The religious part of our work hasn’t been neglected. There is always a topic usually selected from some part of the bible or of the lines of really great Christians every one accepts their turn and we all enjoy this part of the meeting which usually includes the reading of a fine poem, or some clipping from a paper with a lesson in it for each of us, and too the discussions which usually follow the topics are very interesting and much enjoyed. It has some times been difficult to fill the president’s chair but everyone will agree that all our presidents have been “tops” and there are others just as good to hear from yet.

The following figures are taken from the treasurer’s book and show our aggregate membership for 12 years with an average membership of 18.

Our receipts have amounted to $1,360.00 and needless to say our expensed have been the same.

We have donated to the Church treasury approximately $325.00 to be used toward the ministers salary as well as helping pay a caretaker, also insurance, conference fees. Through the use of a cent a meal box at our meetings we have contributed over $30.00 to the M & M fund. Flowers for the sick and bereaved have cost $47.50. The following donations were sent to Red Cross $10.00, British War Victims fund, $29.00 Russian Relief, $10.00 China Relief, $10.00 Victor Home for girls $13.37, besides we have remembered the aged at the Christmas season, and this has given a great deal of pleasure to Grandma Nicholson as she say “To think they remembered me”.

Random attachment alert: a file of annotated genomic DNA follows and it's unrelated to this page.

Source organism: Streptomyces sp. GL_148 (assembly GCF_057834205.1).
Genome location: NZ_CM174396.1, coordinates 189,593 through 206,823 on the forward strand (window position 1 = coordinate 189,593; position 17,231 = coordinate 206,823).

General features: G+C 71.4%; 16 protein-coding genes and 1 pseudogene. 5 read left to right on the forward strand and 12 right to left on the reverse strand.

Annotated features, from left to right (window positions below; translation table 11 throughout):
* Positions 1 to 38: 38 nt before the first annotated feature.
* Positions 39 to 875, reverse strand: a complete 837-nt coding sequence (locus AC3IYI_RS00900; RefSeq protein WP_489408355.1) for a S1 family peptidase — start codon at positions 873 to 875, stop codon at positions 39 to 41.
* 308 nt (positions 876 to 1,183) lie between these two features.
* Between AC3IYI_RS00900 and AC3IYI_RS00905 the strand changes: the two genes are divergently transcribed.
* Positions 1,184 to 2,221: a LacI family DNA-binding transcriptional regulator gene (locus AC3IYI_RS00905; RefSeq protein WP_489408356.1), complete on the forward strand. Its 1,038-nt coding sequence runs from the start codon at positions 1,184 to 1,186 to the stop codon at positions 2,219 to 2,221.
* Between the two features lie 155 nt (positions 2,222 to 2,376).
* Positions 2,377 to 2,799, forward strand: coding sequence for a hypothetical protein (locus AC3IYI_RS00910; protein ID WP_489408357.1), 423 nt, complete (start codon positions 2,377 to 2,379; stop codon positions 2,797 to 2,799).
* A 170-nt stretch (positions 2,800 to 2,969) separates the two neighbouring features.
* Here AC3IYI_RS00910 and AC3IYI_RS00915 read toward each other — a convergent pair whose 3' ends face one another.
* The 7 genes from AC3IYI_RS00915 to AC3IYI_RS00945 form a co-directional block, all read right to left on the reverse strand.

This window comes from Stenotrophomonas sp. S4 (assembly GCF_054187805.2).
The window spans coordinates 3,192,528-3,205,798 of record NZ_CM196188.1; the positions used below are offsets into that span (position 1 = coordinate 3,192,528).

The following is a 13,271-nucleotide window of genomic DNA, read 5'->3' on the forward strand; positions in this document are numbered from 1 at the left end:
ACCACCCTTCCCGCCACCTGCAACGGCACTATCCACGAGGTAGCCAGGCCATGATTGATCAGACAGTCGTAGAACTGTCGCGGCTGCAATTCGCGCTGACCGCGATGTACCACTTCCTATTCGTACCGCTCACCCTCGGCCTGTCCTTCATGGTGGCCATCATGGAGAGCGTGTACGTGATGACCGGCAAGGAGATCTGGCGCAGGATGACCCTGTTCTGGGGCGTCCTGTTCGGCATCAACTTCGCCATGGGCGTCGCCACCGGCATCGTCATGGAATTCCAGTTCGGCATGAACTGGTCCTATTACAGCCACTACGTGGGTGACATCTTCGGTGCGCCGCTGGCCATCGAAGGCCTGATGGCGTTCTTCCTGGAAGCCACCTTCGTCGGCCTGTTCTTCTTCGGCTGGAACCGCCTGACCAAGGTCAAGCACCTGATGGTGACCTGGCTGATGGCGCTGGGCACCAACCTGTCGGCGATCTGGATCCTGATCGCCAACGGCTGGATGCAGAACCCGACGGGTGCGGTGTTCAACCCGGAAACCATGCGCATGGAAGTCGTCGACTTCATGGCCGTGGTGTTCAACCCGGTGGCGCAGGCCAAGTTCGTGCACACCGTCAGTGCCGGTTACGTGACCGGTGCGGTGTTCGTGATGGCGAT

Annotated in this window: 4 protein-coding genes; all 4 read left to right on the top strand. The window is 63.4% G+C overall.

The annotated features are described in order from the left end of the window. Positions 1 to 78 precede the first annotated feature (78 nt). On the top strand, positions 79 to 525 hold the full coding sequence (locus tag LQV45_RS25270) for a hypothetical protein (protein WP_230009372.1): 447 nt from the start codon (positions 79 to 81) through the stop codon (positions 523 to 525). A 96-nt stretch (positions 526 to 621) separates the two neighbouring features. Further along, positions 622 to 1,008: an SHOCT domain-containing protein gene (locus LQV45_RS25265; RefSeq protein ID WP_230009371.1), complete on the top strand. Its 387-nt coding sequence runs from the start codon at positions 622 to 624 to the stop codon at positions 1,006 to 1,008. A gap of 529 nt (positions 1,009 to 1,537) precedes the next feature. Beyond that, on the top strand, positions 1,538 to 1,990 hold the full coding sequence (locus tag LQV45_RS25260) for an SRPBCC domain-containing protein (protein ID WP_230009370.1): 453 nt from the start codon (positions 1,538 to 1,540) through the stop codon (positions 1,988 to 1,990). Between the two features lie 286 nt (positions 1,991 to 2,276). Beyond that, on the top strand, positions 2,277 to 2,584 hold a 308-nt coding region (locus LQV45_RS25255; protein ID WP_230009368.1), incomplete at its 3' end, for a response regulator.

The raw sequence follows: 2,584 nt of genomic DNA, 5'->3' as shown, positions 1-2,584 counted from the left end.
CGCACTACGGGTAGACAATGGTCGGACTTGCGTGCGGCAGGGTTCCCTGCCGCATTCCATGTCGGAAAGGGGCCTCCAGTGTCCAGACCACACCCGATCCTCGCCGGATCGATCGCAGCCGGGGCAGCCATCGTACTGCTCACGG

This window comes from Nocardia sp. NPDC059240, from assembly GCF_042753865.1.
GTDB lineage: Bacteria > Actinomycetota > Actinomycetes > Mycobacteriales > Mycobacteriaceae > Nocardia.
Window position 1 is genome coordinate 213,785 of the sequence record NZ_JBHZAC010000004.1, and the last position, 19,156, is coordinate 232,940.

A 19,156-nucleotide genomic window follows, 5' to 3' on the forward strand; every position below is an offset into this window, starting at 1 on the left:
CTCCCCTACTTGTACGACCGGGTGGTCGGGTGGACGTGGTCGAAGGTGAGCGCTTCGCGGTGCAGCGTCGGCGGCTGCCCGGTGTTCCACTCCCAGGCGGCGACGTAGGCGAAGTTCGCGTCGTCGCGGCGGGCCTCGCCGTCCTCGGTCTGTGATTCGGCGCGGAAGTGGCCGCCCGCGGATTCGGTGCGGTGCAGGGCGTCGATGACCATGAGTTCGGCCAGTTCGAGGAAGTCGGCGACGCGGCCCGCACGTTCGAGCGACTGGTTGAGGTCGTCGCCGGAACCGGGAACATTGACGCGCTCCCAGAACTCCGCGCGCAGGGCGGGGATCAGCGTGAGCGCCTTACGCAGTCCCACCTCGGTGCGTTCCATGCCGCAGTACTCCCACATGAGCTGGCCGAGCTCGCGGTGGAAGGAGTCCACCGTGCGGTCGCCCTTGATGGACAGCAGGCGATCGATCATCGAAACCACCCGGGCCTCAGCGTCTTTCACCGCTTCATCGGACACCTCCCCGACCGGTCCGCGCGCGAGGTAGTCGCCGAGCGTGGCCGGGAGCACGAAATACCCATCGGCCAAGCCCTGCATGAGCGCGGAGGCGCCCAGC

I am quite sure if Mr. and Mrs. Holmes were here today they would feel all their efforts and work in organizing a Women’s Association at Iron Bridge had been well worthwhile.

Powered by / Alimenté par VITA Toolkit

My favourites lets you save items you like, tag them and group them into collections for your own personal use. Viewing "My favourites" will open in a new tab. Login here or start a My favourites account.


A History of Our (United Church) Womens' Association

This is a hand written account of the beginnings of the United Church Womens' Association that was formed in 1922. It details their activities and progress through various years.